In 1969, Howard Barnett drove past Town Lake and immediately became enamored with its idyllic, tree-lined banks. With the image of the lake’s picturesque scenery still in his mind, the avid outdoorsman decided to open a nearby canoe-rental shop, finding a spot hidden from the road and only steps away from a creek that fed into the lake. With full support from his family, Howard manned the shop in between his shifts for the Texas Parks & Wildlife Department. Today, the Barnetts continue to run Zilker Park Boat Rentals, and Town Lake has since been renamed Lady Bird Lake. The shop now harbors more than 100 rental canoes and kayaks, as well as Ocean Kayak standup paddleboards. While renters embark on outings, their vessels glide them under pendulant branches, the bridge at Barton Springs Road, and past turtles racing to beat their best time for the 100-meter dash.
New sailors cut their teeth aboard Austin Sailboat Rentals' fleet of dinghy boats. It doesn't take long for the company's instructors to explain the operation of these lightweight vessels, which consist of only a single sail. Their ease of navigation lets fledgling captains and passengers focus on sailing's more enjoyable aspects: the wind in their hair as they take the view of downtown Austin from Lady Bird Lake. And unlike Mr. Peanut, Austin Sailboat Rentals isn’t defined by its name; the company also rents out other recreational vessels including seacycles, kayaks, larger day sailors, stand-up paddle boards, canoes, and bikes.
When Ken Bradley, Cathy Grant, and Damian Gillen created The Company Theatre in 1993, they had one mission: to offer an live entertainment alternative to television or movies. Their lively adaptations of classic literature and popular stories have toured to theatres, schools, and churches all over Texas. No staging is too unconventional for the The Company Theatre: the troupe presents a condensed version of the complete works of Shakespeare with three fast-talking actors, and performs their production of “Charlotte’s Web” at an operating farm.
SUP LT floats water wranglers out to the waves, where they can enjoy a relaxing and watery excursion. Standing aboard a fresh new fleet of paddleboards, which resemble large surfboards, lake-bound wayfarers navigate Lake Travis using hand paddles and their own inner GPS systems. Paddlers of all ages and ability levels are welcome to ride SUP LT's buoyant vessels, which glide around Lake Travis' glassy, scenic surface for two hours before returning safely home. Veteran instructors are also on-hand to help beginners learn the basic navigation and balance skills necessary to have a fun and safe ride and to avoid purse-snatching trout.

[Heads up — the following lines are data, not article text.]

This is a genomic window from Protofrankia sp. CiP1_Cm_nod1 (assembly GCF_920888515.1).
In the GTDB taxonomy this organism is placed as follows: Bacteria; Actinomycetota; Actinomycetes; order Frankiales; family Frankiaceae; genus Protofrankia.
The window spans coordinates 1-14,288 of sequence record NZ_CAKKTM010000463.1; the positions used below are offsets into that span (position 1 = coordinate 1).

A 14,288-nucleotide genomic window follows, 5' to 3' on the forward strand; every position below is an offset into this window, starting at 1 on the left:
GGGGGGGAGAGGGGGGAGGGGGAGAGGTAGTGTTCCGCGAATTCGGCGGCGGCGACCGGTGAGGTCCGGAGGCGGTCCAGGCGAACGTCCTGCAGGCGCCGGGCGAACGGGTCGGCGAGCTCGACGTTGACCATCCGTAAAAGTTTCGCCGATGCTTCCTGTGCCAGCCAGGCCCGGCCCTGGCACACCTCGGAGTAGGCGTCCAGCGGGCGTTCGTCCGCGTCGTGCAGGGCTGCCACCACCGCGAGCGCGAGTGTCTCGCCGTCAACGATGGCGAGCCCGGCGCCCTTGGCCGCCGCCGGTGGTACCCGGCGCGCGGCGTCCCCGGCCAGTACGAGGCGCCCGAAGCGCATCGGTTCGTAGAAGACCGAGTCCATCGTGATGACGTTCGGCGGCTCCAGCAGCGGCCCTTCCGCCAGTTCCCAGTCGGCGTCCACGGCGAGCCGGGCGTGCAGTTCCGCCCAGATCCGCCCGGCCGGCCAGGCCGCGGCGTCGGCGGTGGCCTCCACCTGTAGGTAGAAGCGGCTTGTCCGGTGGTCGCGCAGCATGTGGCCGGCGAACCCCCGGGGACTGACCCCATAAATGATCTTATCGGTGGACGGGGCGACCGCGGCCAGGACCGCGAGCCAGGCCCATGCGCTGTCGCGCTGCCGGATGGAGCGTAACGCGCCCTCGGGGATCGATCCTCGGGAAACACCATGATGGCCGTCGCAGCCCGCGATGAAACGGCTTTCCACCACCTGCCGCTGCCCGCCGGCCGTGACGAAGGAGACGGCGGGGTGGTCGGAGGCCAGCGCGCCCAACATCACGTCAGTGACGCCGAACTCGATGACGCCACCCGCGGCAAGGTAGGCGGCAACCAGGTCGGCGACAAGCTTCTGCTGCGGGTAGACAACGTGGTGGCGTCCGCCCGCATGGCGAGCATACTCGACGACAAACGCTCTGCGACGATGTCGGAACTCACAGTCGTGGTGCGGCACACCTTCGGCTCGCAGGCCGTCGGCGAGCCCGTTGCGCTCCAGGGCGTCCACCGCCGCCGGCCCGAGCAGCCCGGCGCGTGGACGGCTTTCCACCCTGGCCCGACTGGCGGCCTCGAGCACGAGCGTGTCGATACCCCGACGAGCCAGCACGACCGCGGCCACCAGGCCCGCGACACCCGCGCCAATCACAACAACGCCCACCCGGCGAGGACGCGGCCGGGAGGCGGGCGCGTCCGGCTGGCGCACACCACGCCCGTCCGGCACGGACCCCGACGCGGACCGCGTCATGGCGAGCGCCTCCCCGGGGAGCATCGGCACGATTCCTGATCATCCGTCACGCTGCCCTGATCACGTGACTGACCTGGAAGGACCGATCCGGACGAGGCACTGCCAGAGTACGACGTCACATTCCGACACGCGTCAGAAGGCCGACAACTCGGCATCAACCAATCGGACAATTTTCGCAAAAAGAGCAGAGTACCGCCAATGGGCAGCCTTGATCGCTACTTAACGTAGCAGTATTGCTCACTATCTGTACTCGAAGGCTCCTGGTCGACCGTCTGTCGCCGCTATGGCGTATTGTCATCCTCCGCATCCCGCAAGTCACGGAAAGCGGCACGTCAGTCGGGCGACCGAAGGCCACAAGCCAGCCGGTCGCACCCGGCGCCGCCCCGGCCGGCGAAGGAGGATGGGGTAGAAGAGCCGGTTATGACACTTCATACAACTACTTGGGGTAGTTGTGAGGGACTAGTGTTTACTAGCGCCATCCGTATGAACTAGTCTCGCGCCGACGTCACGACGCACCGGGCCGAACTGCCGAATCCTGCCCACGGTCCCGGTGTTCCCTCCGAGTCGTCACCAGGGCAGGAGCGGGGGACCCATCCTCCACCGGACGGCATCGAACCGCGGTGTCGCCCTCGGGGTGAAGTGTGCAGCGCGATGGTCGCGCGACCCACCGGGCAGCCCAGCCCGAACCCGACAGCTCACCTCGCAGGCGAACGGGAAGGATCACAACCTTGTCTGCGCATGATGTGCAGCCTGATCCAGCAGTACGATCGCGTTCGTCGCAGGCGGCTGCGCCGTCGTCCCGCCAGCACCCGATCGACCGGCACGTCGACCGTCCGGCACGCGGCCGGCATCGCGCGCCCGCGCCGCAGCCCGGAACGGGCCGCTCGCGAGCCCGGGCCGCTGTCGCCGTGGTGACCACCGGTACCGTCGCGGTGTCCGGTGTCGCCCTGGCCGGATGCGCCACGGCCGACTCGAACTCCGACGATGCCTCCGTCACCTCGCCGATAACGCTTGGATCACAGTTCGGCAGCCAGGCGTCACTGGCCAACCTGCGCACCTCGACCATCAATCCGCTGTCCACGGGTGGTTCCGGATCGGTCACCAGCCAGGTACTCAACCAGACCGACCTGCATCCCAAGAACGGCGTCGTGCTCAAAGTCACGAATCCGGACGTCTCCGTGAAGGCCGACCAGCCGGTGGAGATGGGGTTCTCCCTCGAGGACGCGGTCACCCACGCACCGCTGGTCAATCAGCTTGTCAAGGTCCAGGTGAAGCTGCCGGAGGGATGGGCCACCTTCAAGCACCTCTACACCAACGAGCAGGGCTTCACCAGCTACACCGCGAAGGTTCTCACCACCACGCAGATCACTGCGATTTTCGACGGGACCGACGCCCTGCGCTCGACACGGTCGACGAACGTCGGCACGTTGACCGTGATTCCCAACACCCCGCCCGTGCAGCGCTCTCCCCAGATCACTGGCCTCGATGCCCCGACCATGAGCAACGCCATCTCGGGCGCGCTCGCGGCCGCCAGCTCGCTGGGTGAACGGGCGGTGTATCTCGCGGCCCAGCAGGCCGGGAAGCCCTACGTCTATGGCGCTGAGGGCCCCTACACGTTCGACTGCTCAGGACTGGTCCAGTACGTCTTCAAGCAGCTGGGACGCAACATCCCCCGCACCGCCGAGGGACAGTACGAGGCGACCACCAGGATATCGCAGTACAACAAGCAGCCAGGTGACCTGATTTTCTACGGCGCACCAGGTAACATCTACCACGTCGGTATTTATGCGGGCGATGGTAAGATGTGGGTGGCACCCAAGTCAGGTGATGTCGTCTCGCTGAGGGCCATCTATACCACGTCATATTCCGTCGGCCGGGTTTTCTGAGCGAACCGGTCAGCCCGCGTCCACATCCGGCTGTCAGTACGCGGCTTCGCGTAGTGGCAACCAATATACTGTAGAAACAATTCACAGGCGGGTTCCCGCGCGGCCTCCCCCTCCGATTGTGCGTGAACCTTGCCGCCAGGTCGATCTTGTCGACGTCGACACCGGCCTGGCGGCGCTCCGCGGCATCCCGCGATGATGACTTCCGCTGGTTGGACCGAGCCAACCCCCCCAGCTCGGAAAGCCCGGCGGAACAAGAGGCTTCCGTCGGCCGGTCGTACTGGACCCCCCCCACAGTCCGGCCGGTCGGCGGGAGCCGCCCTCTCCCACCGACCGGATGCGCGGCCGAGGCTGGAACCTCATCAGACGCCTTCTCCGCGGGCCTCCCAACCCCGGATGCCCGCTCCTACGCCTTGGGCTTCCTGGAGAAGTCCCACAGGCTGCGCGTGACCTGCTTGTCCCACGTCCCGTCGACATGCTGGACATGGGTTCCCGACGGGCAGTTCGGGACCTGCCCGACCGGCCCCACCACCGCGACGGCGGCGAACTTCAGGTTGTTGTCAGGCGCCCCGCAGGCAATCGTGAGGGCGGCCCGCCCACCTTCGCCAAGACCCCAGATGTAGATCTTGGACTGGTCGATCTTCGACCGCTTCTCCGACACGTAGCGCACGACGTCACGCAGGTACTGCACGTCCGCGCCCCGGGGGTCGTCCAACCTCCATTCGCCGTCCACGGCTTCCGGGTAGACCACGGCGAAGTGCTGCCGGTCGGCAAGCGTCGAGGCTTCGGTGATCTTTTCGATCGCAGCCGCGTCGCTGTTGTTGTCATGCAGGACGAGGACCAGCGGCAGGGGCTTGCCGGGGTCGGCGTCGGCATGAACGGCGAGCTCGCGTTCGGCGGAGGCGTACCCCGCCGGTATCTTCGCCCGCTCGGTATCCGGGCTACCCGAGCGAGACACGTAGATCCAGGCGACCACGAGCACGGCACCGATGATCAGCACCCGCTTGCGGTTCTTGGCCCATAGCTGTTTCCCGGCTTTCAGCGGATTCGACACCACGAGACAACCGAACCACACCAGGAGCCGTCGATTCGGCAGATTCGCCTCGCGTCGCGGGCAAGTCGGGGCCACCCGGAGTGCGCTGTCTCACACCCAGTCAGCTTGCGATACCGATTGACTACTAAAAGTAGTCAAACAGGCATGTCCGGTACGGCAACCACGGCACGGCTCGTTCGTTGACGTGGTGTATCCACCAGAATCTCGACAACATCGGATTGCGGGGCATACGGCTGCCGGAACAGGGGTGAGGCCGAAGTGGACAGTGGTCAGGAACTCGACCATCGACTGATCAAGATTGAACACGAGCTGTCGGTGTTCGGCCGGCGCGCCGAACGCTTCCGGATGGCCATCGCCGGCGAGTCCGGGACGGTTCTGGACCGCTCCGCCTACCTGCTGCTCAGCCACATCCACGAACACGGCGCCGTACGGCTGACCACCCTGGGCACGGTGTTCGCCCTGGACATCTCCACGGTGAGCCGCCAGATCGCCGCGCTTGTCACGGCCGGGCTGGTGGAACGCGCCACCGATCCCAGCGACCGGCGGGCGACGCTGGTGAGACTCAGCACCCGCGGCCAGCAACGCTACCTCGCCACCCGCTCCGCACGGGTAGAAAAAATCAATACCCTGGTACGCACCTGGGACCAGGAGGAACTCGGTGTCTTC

Steve Busti wasn't like the other children in his classroom. While his peers were playing tag and collecting baseball cards, Steve was poring over books on Bermuda Triangle theories and UFOs. He frequented dime museums and sideshow carnivals, fascinated by the strange creatures and characters therein. As Steve grew older, he began to build a collection of oddities—trinkets he picked up from sideshows, props from movie sets, and curiosities he stumbled upon. So when he realized there was plenty of extra room in the back of the novelty shop he owned with his wife, Steve was inspired to open a museum—a shrine to all things odd, unnatural, and eerie.
Today, the Museum of the Weird is a treasure trove of peculiar exhibits, lauded by reporters from The Austin Chronicle as "a remarkable collision of genre film ephemera." Steve's giant pet lizards scuttle about the space, surprising guests who are busy examining bigfoot exhibits or trying to shake an uncomfortable feeling that they recognize one of the shrunken heads. The entire scene is watched over by lifelike wax figures of Dracula and The Wolf Man, as well as a glowering bust of King Kong. After visits, guests pop into Steve and his wife Veronica's shop—Lucky Lizards Curios & Gifts—to peruse an equally unusual collection of action figures, vintage items, and locally made wares.
A comprehensive guide to attractions and things to do.